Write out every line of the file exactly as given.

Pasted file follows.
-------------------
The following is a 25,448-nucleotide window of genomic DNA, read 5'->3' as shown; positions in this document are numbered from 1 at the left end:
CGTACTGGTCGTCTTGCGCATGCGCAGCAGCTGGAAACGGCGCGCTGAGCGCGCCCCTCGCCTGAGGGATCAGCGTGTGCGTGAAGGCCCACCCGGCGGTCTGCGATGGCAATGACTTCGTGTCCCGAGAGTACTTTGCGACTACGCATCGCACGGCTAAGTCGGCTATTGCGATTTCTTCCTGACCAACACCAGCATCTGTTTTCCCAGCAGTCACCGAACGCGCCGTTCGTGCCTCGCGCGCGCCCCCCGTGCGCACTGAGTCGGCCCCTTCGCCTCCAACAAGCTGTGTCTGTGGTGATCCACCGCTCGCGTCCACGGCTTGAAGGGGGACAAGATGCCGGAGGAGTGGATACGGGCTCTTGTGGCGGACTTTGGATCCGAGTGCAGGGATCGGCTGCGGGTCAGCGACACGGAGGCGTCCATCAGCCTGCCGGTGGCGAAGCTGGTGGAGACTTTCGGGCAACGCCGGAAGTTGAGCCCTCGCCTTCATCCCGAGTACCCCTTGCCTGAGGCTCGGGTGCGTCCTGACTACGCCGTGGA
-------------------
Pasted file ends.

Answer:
The following is a 25,448-nucleotide window of genomic DNA, read 5'->3' as shown; positions in this document are numbered from 1 at the left end:
CGTACTGGTCGTCTTGCGCATGCGCAGCAGCTGGAAACGGCGCGCTGAGCGCGCCCCTCGCCTGAGGGATCAGCGTGTGCGTGAAGGCCCACCCGGCGGTCTGCGATGGCAATGACTTCGTGTCCCGAGAGTACTTTGCGACTACGCATCGCACGGCTAAGTCGGCTATTGCGATTTCTTCCTGACCAACACCAGCATCTGTTTTCCCAGCAGTCACCGAACGCGCCGTTCGTGCCTCGCGCGCGCCCCCCGTGCGCACTGAGTCGGCCCCTTCGCCTCCAACAAGCTGTGTCTGTGGTGATCCACCGCTCGCGTCCACGGCTTGAAGGGGGACAAGATGCCGGAGGAGTGGATACGGGCTCTTGTGGCGGACTTTGGATCCGAGTGCAGGGATCGGCTGCGGGTCAGCGACACGGAGGCGTCCATCAGCCTGCCGGTGGCGAAGCTGGTGGAGACTTTCGGGCAACGCCGGAAGTTGAGCCCTCGCCTTCATCCCGAGTACCCCTTGCCTGAGGCTCGGGTGCGTCCTGACTACGCCGTGGA